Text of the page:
This is one of the daggiest tunes I know, submitted in response to a request for dag by Will Harmon. This is actually more of a 2/4 march than a reel, but it’s called "Whinham’s Reel" because it’s like the sort of "reels" that morris musicians like to play. It would probably be best transcribed in 2/4 like a polka, but it looks much daggier when you write it in 4/4. It was written by Robert Whinham (1814-1893). It goes really well before or after Nancy Clough’s. That’s my dag set :-)
I love to end the B-part melodramatically by doing this: |dz d3c|B2G2 G2… If you have an English concertina or some sort of instrument you can play octaves on, you can double up that 2nd D on the octave and accent it a bit. If you have an audience, make sure to flash your eyes at them and smile briefly just before you do this, maybe also twitch your head slightly to emphasize the drama of your ending, or if you have long hair you can even do a subtle little hair swish like classical violinists do.
Some more performance notes
Sorry that z in my abc should have had a 3 after it. My mental arithmetic never was very good. Another important performance note I might add is to make sure to put some staccato notes here and there, like for example on the 1st note of the 2nd bar. This makes the tune sound much more twee which is definitely what you want. Again, a subtle little side-to-side head movement might help you with the feel of this. It’ll take practice to get the movements right, but you’ll know once you’ve got it. The tune’ll just bounce along all nice and jolly. Think nursery rhyme boys and girls: and one and two and three and four!
Hee hee, the sheetmusic turned out nicely.
Who’s Yer Daggy?
Can’t we re-name it?
Winham’s Roll is much better (anagram of Will Harmon’s)
Oh, my heart, where’s the dagitalis, uhhhhh… No, I can’t die with that going through my head…and midi toooooooooooo ~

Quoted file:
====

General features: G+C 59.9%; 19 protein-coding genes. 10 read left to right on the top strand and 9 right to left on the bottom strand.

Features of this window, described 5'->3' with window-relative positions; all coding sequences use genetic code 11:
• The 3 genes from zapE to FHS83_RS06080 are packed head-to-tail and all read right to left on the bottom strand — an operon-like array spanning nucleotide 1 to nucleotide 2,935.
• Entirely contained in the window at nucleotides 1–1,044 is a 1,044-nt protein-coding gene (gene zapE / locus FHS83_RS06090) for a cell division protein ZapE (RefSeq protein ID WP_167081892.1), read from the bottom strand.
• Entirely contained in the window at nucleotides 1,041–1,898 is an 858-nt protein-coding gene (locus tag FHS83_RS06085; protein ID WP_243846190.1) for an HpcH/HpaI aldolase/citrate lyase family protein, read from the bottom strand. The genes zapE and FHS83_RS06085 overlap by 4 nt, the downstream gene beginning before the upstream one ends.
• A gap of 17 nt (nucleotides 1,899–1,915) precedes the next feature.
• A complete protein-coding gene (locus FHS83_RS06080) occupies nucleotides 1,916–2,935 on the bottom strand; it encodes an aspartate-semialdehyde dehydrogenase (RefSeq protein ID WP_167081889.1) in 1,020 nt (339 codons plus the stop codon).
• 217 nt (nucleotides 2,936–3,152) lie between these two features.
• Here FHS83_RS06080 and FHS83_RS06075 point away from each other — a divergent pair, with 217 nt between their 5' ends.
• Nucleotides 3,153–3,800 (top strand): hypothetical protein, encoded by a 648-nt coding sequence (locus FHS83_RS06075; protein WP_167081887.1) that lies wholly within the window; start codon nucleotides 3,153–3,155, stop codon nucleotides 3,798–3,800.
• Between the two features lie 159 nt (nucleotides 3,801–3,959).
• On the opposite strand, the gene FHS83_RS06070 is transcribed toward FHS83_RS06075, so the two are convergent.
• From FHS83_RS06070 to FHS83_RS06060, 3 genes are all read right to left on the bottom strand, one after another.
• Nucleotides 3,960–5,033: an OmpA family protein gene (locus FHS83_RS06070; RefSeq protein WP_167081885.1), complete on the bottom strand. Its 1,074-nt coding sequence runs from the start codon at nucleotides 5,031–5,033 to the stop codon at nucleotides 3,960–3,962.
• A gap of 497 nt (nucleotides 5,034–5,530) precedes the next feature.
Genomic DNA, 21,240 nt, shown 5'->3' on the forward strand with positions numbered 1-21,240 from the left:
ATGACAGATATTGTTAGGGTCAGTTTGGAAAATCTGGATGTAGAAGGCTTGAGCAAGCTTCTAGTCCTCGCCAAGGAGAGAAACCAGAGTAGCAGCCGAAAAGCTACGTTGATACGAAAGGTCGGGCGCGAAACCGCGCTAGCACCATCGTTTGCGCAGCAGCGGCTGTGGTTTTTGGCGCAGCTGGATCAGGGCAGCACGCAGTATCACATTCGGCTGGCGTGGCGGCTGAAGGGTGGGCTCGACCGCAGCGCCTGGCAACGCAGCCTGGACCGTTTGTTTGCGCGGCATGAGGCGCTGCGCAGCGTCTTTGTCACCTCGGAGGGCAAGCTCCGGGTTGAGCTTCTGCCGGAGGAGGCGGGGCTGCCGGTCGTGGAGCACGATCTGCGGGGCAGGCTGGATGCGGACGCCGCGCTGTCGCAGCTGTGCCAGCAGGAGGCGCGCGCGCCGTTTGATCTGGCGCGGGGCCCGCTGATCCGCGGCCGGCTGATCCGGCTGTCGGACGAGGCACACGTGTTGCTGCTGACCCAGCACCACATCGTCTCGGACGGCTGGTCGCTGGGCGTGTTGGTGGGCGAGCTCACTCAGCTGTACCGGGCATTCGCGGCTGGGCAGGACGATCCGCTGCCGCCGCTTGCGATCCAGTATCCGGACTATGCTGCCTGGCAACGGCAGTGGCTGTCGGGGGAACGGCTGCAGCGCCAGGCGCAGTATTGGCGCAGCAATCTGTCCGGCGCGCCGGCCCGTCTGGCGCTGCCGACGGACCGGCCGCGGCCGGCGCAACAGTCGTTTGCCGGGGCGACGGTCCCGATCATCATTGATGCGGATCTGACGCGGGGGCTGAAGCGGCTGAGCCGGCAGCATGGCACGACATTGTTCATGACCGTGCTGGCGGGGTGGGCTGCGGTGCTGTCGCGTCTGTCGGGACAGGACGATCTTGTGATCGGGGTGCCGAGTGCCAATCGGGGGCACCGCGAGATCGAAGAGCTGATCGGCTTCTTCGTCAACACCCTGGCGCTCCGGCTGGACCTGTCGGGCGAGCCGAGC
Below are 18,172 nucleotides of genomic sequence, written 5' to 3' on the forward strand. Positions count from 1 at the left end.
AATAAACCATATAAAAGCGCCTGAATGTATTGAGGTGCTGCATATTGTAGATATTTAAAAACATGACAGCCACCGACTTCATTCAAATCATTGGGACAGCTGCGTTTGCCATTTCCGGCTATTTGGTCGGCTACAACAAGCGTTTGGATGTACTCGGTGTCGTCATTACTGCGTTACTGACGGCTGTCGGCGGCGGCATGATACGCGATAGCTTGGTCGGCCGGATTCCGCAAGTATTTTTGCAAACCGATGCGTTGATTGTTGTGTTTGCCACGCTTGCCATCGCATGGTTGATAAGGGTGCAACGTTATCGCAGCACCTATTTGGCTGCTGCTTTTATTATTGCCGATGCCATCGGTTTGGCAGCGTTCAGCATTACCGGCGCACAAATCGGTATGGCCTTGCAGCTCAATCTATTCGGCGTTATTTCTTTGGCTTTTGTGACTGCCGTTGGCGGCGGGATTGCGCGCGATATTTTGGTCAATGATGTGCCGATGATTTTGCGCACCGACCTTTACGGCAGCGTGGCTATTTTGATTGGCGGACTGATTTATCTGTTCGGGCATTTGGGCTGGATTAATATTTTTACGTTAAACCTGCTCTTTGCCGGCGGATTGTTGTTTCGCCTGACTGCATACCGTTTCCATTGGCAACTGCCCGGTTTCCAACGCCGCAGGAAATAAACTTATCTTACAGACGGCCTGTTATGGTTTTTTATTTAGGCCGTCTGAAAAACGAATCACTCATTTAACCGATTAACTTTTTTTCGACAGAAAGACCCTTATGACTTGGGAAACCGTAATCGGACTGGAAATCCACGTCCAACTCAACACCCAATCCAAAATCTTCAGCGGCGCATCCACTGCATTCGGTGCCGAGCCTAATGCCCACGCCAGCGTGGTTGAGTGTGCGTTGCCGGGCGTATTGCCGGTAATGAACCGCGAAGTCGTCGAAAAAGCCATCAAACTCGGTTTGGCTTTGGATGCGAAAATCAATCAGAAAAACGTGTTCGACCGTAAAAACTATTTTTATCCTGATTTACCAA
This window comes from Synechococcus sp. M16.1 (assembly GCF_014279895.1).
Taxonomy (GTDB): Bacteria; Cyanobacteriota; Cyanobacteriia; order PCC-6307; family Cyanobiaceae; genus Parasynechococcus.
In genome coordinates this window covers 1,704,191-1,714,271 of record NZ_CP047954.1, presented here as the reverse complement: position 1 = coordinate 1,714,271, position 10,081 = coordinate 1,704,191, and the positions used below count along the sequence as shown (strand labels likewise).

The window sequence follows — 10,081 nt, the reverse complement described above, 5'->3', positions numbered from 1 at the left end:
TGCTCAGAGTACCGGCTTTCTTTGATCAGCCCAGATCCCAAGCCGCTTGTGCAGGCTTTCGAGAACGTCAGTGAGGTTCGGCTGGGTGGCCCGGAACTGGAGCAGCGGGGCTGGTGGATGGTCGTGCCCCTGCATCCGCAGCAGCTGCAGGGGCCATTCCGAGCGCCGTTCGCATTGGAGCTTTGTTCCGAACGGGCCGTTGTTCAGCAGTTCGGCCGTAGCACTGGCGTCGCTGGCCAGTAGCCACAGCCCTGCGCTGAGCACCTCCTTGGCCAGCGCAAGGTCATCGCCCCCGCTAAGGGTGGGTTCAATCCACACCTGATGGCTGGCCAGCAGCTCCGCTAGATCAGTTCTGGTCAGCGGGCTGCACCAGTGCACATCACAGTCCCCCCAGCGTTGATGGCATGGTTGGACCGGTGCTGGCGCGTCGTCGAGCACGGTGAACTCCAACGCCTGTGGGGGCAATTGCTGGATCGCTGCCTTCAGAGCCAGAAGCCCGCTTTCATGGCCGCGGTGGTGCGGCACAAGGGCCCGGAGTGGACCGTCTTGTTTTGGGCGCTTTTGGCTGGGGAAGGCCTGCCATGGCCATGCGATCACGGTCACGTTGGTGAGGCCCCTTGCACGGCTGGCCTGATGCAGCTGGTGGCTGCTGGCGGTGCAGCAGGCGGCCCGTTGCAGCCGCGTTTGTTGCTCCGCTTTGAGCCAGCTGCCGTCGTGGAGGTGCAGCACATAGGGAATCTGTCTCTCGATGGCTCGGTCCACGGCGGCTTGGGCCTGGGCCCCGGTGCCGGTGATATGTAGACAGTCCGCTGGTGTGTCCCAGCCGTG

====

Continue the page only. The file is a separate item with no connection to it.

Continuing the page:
dag gone, that’s good!
i’m not familiar with that term. Is it the same as "yipe itty doe?"
"Yah pity do dow day!"
I like this tune. Everyone in Northumbria must like it too because this is a frequently played standard. It is often played with 0other 4/4s of ambiguous metre, such as Jamie Allen, Salmon Tails, ‘Cos he was a bonny lad, The Herd on the Hill,etc.
Just for completeness here are parts C,D,E. as noted by Colin Ross.I have written in 2/4 time as origionally recorded
||: (3DEF| G2 B2 BcBA| G2 E2 E2 G2| F2 A2 D2 EF| GABc d2 (3DEF| G2 B2 BcBA|G2 E2 E2 G2| F2 A2 D2 EF| G2 G2 G2 :|| (3Bc^c| d2 B2 d2 g2| f2 e2 e4| F2 A2 c2 e2|e3 d2 d2 z2| d2 B2 d2 g2|f2 e2 e2 AG| FGAB cdef| g2 g2 g2 :||z2 | B2 c2 d2 g2| d6 (3DEF | G2 A2 B2 c2| B6 (3BcB| A2 B2 c2 A2| f6 e2| e2 d2 ^c2e2| dddd d2 z2| B2 c2 d2 g2| d6 (3DEF | G2 A2 B2 c2| B6 (3BcB | A2 c2 f2 e2| e2 d2 e4| d2 c2 B2 A2 | G4 z2 G2||
Pairs nicely in a set with Scollay’s Reel, as I heard last night in a session in Bristol.
Not my setting, just whacking the previously submitted Colin Ross parts onto Ceolachan’s transcription for extra jollity.